Including this weekend’s 11-2 flameout loss to Pittsburgh, the Mets have lost Jon Niese’s last five starts, with him giving up 22 runs and not getting out of the fifth inning in three of them. He has not come close to resembling what the Mets think he should be, and that’s the No. 1 starter in their rotation.
The first game in that slide, April 18 at Colorado, and the one preceding it, April 12, at Minnesota, were played in temperatures in the high 20s.
I spoke personally to manager Terry Collins about that and he said the cold might have had a residual effect on Niese.
“I think there might be. He’s had some stiffness in his back,’’ Collins said when asked if there is a connection between working in the cold and his following ineffectiveness. “He’s had trouble getting loose and (prior to his May 5 start at Atlanta) he didn’t have a good bullpen session.’’
The only thing surprising about this issue with Niese is the injury wasn’t worse and there haven’t been more weather-related injuries. This has always been one of my pet peeves about playing in lousy weather. The owners have such steep investments in their players, and yet they have no qualms about playing games in precarious conditions. This is also an issue the Major League Baseball Players Association has glossed over. Playing conditions have never been high on the MLBPA’s pecking order in negotiating with the owners.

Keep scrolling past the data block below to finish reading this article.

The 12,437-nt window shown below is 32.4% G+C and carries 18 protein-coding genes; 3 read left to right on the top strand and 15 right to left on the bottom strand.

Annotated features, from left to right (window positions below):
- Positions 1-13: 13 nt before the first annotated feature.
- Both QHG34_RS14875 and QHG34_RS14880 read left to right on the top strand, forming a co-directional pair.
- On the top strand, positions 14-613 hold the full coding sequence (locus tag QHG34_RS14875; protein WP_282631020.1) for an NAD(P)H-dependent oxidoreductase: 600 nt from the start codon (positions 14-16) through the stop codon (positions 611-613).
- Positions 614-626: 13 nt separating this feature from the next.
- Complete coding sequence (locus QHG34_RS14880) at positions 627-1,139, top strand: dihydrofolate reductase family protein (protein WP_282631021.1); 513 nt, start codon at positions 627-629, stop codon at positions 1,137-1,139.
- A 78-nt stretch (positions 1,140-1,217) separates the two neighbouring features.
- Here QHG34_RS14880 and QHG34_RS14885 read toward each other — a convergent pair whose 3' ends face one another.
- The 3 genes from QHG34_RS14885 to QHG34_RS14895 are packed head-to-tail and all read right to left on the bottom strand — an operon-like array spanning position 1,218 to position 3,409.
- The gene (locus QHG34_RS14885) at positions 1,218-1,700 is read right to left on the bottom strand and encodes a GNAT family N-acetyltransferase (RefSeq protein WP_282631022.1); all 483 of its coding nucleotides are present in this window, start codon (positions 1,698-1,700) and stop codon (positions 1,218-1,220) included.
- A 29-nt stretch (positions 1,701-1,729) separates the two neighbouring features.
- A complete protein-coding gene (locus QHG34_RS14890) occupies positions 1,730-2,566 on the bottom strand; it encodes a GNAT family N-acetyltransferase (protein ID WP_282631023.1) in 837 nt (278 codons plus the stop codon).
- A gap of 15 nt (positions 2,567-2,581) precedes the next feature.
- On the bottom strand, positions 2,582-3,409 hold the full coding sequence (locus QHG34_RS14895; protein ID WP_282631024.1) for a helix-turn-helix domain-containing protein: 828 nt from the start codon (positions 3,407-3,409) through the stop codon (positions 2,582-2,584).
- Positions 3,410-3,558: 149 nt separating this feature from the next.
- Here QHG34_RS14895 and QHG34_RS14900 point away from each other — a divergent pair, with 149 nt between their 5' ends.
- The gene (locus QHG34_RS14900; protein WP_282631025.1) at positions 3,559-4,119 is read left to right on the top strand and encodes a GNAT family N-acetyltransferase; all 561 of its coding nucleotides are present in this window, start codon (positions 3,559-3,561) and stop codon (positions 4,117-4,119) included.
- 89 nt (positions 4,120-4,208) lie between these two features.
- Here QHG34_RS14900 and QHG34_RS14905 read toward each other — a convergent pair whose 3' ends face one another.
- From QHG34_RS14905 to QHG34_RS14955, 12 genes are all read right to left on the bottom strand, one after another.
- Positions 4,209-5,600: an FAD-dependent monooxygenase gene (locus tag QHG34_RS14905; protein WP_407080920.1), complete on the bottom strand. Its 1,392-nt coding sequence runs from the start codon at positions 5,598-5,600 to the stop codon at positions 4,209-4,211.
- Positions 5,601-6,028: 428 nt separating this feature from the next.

It’s usually about money and drug testing, but working conditions somehow get ignored.
Niese, who gave up eight runs in 4.1 innings in his start Saturday against the Pirates, said to compensate for the soreness and stiffness he developed the bad habit of dropping his arm angle during his release. Consequently, hitters have been able to pick up the ball out of his hand earlier.
“I think it’s to the point now where I created a bad habit with dropping down my arm angle, and I’m kind of opening everything up,’’ Niese said, adding he wasn’t bothered by pain today. “It’s something I’m going to work on in the bullpen to get it back.’’
Niese said there’s no deception in his delivery and hitters aren’t chasing the pitchers they normally might. They are able to pick up his release point earlier, and that split second makes a tremendous difference to the hitters.
Niese is hopeful of working his release point issue out in the bullpen this week before making Thursday’s start in St. Louis against Adam Wainwright.
His 5.93 ERA clearly shows that Niese is currently not the same pitcher who the Mets signed to a five-year deal before the start of last season. If things are going to get any better for the Mets, they’ll need the Jon Niese they thought they were getting.